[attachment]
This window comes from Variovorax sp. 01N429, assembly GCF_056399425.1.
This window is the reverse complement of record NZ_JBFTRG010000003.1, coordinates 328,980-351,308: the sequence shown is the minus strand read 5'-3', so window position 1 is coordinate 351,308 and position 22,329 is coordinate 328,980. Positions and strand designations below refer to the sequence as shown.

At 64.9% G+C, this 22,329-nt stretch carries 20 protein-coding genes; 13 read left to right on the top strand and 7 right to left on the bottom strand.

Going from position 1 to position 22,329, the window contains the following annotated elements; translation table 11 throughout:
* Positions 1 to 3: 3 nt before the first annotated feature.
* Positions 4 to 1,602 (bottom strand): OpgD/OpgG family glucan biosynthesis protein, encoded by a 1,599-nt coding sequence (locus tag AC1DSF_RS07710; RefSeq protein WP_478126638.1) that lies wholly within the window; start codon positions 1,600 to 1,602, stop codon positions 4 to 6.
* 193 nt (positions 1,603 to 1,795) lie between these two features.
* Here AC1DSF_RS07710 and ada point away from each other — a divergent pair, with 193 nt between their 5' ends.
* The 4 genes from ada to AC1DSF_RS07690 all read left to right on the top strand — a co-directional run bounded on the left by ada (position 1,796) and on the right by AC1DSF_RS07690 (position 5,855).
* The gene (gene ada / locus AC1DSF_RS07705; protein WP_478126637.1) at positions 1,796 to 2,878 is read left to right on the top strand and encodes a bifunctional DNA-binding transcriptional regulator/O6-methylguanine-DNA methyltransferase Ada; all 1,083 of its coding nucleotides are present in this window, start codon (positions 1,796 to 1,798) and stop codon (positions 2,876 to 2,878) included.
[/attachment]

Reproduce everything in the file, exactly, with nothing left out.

This window comes from Variovorax sp. 01N429, assembly GCF_056399425.1.
This window is the reverse complement of record NZ_JBFTRG010000003.1, coordinates 328,980-351,308: the sequence shown is the minus strand read 5'-3', so window position 1 is coordinate 351,308 and position 22,329 is coordinate 328,980. Positions and strand designations below refer to the sequence as shown.

At 64.9% G+C, this 22,329-nt stretch carries 20 protein-coding genes; 13 read left to right on the top strand and 7 right to left on the bottom strand.

Going from position 1 to position 22,329, the window contains the following annotated elements; translation table 11 throughout:
* Positions 1 to 3: 3 nt before the first annotated feature.
* Positions 4 to 1,602 (bottom strand): OpgD/OpgG family glucan biosynthesis protein, encoded by a 1,599-nt coding sequence (locus tag AC1DSF_RS07710; RefSeq protein WP_478126638.1) that lies wholly within the window; start codon positions 1,600 to 1,602, stop codon positions 4 to 6.
* 193 nt (positions 1,603 to 1,795) lie between these two features.
* Here AC1DSF_RS07710 and ada point away from each other — a divergent pair, with 193 nt between their 5' ends.
* The 4 genes from ada to AC1DSF_RS07690 all read left to right on the top strand — a co-directional run bounded on the left by ada (position 1,796) and on the right by AC1DSF_RS07690 (position 5,855).
* The gene (gene ada / locus AC1DSF_RS07705; protein WP_478126637.1) at positions 1,796 to 2,878 is read left to right on the top strand and encodes a bifunctional DNA-binding transcriptional regulator/O6-methylguanine-DNA methyltransferase Ada; all 1,083 of its coding nucleotides are present in this window, start codon (positions 1,796 to 1,798) and stop codon (positions 2,876 to 2,878) included.